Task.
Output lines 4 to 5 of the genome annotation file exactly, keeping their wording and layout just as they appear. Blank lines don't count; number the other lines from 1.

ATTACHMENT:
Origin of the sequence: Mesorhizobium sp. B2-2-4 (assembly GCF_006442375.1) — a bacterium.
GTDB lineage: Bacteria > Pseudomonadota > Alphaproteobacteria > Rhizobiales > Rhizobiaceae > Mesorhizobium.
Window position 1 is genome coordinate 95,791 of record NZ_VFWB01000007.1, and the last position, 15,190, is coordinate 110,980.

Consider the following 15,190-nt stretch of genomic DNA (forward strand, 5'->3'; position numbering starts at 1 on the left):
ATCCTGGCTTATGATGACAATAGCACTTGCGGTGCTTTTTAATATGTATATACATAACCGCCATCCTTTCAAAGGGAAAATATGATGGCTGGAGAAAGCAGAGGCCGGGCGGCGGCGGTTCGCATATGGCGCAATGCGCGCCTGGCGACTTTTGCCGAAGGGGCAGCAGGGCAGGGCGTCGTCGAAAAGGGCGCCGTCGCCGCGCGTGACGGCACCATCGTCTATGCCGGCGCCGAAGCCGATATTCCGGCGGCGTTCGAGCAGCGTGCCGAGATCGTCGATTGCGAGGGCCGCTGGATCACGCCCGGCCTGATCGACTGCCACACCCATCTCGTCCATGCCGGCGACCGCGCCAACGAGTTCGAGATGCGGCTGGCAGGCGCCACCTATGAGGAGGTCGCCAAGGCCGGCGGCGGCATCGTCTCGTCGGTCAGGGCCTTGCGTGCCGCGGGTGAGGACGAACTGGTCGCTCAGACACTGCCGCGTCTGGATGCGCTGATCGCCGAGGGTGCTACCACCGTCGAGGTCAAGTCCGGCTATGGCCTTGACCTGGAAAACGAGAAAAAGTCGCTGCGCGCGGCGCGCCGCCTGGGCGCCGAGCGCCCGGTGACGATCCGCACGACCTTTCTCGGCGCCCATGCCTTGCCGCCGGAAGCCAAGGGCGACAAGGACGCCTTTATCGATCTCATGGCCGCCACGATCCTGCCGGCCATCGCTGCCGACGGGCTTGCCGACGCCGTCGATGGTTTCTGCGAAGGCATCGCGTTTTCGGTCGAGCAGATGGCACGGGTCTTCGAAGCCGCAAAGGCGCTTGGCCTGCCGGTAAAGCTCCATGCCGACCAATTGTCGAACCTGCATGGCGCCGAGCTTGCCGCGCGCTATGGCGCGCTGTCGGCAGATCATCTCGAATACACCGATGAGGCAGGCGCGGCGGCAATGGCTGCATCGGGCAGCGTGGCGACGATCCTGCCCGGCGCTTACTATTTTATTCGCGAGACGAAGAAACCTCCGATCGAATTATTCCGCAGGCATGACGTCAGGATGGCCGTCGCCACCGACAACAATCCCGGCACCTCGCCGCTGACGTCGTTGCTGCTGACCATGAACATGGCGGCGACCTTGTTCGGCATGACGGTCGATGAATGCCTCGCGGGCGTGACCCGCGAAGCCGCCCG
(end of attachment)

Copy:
Consider the following 15,190-nt stretch of genomic DNA (forward strand, 5'->3'; position numbering starts at 1 on the left):
ATCCTGGCTTATGATGACAATAGCACTTGCGGTGCTTTTTAATATGTATATACATAACCGCCATCCTTTCAAAGGGAAAATATGATGGCTGGAGAAAGCAGAGGCCGGGCGGCGGCGGTTCGCATATGGCGCAATGCGCGCCTGGCGACTTTTGCCGAAGGGGCAGCAGGGCAGGGCGTCGTCGAAAAGGGCGCCGTCGCCGCGCGTGACGGCACCATCGTCTATGCCGGCGCCGAAGCCGATATTCCGGCGGCGTTCGAGCAGCGTGCCGAGATCGTCGATTGCGAGGGCCGCTGGATCACGCCCGGCCTGATCGACTGCCACACCCATCTCGTCCATGCCGGCGACCGCGCCAACGAGTTCGAGATGCGGCTGGCAGGCGCCACCTATGAGGAGGTCGCCAAGGCCGGCGGCGGCATCGTCTCGTCGGTCAGGGCCTTGCGTGCCGCGGGTGAGGACGAACTGGTCGCTCAGACACTGCCGCGTCTGGATGCGCTGATCGCCGAGGGTGCTACCACCGTCGAGGTCAAGTCCGGCTATGGCCTTGACCTGGAAAACGAGAAAAAGTCGCTGCGCGCGGCGCGCCGCCTGGGCGCCGAGCGCCCGGTGACGATCCGCACGACCTTTCTCGGCGCCCATGCCTTGCCGCCGGAAGCCAAGGGCGACAAGGACGCCTTTATCGATCTCATGGCCGCCACGATCCTGCCGGCCATCGCTGCCGACGGGCTTGCCGACGCCGTCGATGGTTTCTGCGAAGGCATCGCGTTTTCGGTCGAGCAGATGGCACGGGTCTTCGAAGCCGCAAAGGCGCTTGGCCTGCCGGTAAAGCTCCATGCCGACCAATTGTCGAACCTGCATGGCGCCGAGCTTGCCGCGCGCTATGGCGCGCTGTCGGCAGATCATCTCGAATACACCGATGAGGCAGGCGCGGCGGCAATGGCTGCATCGGGCAGCGTGGCGACGATCCTGCCCGGCGCTTACTATTTTATTCGCGAGACGAAGAAACCTCCGATCGAATTATTCCGCAGGCATGACGTCAGGATGGCCGTCGCCACCGACAACAATCCCGGCACCTCGCCGCTGACGTCGTTGCTGCTGACCATGAACATGGCGGCGACCTTGTTCGGCATGACGGTCGATGAATGCCTCGCGGGCGTGACCCGCGAAGCCGCCCG